News, Culture & Society

NFL fan interest wanes as the vast majority of republicans and white Americans object to protests

After two consecutive seasons of falling television ratings, the NFL continues to face waning fan interest as a majority of Americans – particularly whites and republicans – object to players kneeling in protest of racism during the national anthem.

According to a new NBC News/Wall Street Journal poll, fewer people say they follow the league closely today than four years ago, and the biggest drop-off appears to be those fans who disagree with players demonstrating to raise awareness about social issues, criminal justice reform, and police brutality against minorities. 

Of the 900 registered voters polled, 52 percent said they continue to follow the league closely, which is down from 58 percent in 2014. However, the margin of error was plus or minus 3.27 percentage points, so that figure in itself may not be too revealing.

Other findings help to paint a more specific picture.  

Of those who participated in the NBC News/Wall Street Journal poll, only 10 percent of republicans and just 38 percent of white respondents said the protests are appropriate

The peaceful demonstrations, which began in 2016, were primarily a reaction to the deaths of African-American men at the hands of law enforcement. Players are also working to raise awareness about other issues, like criminal justice reform and educational inequality 

The peaceful demonstrations, which began in 2016, were primarily a reaction to the deaths of African-American men at the hands of law enforcement. Players are also working to raise awareness about other issues, like criminal justice reform and educational inequality 

Men older than 50 continue to follow the game closer than any other demographic despite their own generally negative views about the protests, according to The Wall Street Journal. Those who have stopped watching the game altogether tend to be those with the most unfavorable few of the protests.

Namely, republicans are the most dissatisfied with the game. In 2014, just 16 percent of republicans said they did not follow football closely, but that number has exploded up to 39% in the latest data.

Only 10 percent of republicans and just 38 percent of white respondents said they felt the protests are appropriate.

But not everyone opposes the protests: 72 percent of democrats and 56 percent of those polled between the ages of 18 and 34 – a critical demographic – believe the demonstrations are appropriate.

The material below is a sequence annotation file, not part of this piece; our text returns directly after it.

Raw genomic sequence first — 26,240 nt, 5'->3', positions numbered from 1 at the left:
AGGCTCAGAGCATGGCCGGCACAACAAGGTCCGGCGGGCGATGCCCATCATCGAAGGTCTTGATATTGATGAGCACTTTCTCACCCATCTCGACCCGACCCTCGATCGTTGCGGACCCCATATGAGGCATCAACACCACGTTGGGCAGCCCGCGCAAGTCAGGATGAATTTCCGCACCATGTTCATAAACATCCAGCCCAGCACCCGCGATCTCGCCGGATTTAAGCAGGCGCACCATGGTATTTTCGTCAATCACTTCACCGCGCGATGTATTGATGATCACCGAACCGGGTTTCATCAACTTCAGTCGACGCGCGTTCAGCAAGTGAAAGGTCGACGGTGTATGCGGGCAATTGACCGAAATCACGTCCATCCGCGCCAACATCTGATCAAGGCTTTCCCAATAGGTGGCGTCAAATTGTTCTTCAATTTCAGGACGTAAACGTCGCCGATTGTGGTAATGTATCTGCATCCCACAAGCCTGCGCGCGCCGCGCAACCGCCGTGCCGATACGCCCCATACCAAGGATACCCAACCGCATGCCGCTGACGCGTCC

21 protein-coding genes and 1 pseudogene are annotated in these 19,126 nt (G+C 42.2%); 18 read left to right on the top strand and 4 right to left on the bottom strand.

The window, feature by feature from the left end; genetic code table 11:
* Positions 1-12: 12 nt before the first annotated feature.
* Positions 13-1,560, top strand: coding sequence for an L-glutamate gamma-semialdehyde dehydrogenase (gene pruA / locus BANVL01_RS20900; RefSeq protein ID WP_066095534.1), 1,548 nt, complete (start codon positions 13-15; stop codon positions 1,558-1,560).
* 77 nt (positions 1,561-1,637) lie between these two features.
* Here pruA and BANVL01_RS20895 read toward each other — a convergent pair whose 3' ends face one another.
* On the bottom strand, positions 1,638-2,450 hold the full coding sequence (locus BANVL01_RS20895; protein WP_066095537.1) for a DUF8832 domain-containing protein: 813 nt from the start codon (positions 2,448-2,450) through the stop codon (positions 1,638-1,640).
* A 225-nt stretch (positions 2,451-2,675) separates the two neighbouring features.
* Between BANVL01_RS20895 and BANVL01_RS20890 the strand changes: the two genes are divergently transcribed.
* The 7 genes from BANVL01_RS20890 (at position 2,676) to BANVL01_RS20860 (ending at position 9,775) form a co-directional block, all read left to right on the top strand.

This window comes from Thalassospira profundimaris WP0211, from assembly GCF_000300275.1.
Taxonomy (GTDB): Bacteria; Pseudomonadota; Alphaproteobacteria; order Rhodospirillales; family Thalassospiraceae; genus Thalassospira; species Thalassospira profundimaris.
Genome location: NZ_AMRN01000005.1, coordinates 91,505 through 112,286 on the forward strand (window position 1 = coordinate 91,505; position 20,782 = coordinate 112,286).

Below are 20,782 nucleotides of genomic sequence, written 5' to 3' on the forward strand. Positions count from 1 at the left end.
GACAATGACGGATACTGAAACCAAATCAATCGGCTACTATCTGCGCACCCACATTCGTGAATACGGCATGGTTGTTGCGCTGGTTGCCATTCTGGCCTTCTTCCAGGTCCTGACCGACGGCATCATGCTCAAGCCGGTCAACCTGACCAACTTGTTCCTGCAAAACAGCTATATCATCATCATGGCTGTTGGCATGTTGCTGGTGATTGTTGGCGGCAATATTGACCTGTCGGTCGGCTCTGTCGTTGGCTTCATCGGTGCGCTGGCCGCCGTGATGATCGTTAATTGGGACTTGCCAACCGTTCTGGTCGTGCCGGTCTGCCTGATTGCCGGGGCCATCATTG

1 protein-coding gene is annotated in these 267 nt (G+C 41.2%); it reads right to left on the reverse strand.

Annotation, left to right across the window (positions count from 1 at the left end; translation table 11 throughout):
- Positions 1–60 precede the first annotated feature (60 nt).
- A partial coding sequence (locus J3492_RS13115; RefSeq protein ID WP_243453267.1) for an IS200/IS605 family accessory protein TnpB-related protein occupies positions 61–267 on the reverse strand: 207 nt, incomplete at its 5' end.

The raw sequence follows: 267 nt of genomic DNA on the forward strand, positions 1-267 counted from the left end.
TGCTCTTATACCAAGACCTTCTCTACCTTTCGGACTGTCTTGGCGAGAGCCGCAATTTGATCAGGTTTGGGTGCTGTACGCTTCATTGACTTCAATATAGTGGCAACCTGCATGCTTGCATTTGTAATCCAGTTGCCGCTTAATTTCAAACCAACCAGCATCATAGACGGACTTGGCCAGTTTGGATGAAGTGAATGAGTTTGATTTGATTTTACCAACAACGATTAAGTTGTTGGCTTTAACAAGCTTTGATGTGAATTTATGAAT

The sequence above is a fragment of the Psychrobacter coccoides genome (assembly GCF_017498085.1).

A Carolina Panthers fan holds his sign in protest of then-San Francisco 49ers Colin Kaepernick in September of 2016 

A Carolina Panthers fan holds his sign in protest of then-San Francisco 49ers Colin Kaepernick in September of 2016 

Regardless, the poll is ‘still reflecting a lower audience base than we measured in 2014,’ republican pollster Micah Roberts told the Journal. ‘It’s not going in the right direction.’

Respondents were not asked directly if their viewing habits changed because of the protests, but Roberts – who conducted to the survey with democratic pollster Fred Yang – believes that is a logical conclusion based on the subgroups that saw the biggest changes from 2014.   

‘The anthem protests are having an effect on the viewership,’ she told the Journal.   

The NFL is still working towards a resolution on a national anthem policy. In May the owners announced a new set of rules allowing players to remain in the locker room during the anthem while requiring any team personnel on the field to stand. Teams with personnel in violation of the new policy would have been subject to fines, and those teams would have the right to fine their own players as they saw fit.

However, since then the league and the NFL Players Association have been meeting in East Rutherford, New Jersey to work towards a compromise on the issue. According to an ESPN report, both sides are ‘encouraged’ by the dialogue, but a resolution is not expected to be made by next week’s opener.

The protests began in 2016 when then-49ers quarterback Colin Kaepernick (No. 7) refused to stand for the national anthem as a way to raise awareness about inequality and police brutality against minorities. He is now involved in a lawsuit accusing the NFL of collusion

The protests began in 2016 when then-49ers quarterback Colin Kaepernick (No. 7) refused to stand for the national anthem as a way to raise awareness about inequality and police brutality against minorities. He is now involved in a lawsuit accusing the NFL of collusion